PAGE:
In the working example, available here, I run through an edit and display the audit results in a console app using Sqlite. Give it a try, and let me know if you find this helpful at all.

Aug 19
When’s the best time to write tests?
icon1 Darrell Mozingo | icon2 Testing | icon4 August 19th, 2009| icon31 Comment »

I often hear people get apathetic about testing, especially on brown field applications. “There’s already so much untested code,” they say, or “we’ll get to it when we start this next portion of the application, we swear.” Obviously this gets put off to the start of the next feature, and the next, and the next, ad infinitum. All the while, there’s more untested code piling up, helping their first argument, and the code base on a whole is becoming more rigid and jumbled up, almost guaranteeing they’ll never have the time to untangle it and add tests after the fact.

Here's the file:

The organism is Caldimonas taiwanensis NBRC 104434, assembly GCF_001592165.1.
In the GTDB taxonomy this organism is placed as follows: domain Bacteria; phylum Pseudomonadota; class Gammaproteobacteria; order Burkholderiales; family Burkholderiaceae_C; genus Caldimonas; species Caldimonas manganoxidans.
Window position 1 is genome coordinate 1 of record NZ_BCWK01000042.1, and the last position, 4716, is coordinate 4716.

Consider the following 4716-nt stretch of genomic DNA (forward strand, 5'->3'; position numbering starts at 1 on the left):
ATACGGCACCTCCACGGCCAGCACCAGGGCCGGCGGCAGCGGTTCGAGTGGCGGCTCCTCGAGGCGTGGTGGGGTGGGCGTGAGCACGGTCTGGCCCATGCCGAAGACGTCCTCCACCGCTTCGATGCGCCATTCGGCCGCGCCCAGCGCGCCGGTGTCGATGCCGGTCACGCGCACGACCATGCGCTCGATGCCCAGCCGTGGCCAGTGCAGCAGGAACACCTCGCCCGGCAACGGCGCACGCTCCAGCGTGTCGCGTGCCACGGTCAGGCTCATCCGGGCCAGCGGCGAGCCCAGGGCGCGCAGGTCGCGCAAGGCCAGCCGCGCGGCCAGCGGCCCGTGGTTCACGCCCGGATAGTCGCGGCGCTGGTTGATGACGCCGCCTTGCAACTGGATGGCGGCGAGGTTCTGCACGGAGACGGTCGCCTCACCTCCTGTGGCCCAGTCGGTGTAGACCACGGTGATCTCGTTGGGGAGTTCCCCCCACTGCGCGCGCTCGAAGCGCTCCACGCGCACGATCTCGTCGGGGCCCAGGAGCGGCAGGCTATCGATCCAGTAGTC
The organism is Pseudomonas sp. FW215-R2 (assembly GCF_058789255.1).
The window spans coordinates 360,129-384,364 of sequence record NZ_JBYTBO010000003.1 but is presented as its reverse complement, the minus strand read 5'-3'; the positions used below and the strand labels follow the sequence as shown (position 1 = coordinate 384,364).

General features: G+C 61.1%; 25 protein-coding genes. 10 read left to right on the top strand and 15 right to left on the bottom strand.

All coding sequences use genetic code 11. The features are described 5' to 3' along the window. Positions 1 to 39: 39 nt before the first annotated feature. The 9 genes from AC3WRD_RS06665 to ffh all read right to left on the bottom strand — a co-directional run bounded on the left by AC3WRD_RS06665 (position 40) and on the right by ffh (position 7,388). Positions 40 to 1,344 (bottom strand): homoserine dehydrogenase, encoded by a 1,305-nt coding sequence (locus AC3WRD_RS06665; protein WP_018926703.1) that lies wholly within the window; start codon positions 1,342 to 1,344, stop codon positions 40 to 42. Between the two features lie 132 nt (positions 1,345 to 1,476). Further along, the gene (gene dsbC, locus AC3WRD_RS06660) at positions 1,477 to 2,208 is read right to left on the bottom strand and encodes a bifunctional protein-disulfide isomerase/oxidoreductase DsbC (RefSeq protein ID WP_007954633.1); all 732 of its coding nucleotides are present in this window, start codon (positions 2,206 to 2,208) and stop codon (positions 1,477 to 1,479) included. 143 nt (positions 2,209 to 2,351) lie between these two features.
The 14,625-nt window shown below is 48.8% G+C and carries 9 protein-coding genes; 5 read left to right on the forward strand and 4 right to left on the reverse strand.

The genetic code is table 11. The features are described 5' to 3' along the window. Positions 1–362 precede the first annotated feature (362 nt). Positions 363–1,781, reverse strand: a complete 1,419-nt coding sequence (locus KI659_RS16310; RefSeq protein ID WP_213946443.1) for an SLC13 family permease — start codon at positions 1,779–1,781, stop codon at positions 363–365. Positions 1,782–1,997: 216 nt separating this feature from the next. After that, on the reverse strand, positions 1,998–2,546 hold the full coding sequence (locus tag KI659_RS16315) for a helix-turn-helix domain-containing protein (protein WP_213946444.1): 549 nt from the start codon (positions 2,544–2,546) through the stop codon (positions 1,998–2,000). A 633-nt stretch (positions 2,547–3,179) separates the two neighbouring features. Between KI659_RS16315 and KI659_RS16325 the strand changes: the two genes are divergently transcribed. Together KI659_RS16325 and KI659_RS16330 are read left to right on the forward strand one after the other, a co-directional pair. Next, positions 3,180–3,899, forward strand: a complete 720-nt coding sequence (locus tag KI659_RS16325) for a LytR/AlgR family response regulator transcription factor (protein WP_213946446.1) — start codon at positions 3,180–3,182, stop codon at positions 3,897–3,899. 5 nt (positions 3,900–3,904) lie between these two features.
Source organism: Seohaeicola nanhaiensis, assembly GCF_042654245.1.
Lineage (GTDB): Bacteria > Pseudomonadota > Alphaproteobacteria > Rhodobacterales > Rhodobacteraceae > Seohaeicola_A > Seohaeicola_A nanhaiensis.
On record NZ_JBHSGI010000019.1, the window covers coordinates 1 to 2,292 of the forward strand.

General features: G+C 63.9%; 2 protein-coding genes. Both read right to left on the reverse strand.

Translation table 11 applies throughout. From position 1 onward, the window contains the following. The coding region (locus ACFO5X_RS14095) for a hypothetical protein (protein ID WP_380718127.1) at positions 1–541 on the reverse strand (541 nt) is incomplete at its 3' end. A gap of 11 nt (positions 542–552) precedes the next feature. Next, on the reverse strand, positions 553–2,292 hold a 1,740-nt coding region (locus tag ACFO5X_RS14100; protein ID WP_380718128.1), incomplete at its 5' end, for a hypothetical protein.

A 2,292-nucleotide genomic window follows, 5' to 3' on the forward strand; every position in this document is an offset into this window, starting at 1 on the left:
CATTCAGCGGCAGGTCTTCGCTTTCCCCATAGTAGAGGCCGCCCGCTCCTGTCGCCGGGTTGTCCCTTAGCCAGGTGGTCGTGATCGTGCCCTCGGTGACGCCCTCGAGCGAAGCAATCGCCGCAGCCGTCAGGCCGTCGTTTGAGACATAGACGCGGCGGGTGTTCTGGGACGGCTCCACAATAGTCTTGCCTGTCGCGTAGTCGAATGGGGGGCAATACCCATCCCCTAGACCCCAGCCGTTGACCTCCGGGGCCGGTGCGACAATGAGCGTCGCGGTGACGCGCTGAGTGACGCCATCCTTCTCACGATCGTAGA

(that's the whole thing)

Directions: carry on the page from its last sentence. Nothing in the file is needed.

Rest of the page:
Fear not, though, I have the perfect answer! It’s actually a simple, definitive, mathematical proof. For a given application A, that has x lines of code and has been in development for n months with a client base of C clients, we derive the best time to start writing tests, wt as thus:

Right time to test equation

What’d I say? Simple.

Ok, ok, a little sarcastic. Seriously though, there’s never a better time then right now, this very moment. Even a huge UI & database interacting integration test using something like WaitN. It’s better than nothing. Like I said, the longer you wait, the more untested code you accumulate, the harder/scary it is to change things, and the more code you’ll need to eventually test. Even if it’s only a portion of your app that you’ve put off testing (for us, it’d be the UI and controllers/services) – just do it. They might not look pretty at first, but you can refine that later. They’ll expose pain points that need refactoring in the classes you’re testing, and the tests themselves might even require some object builders, helper methods, or base test classes, but it’s all worth it.

Don’t wait for tomorrow, the next iteration, or the next big version. Do it right now!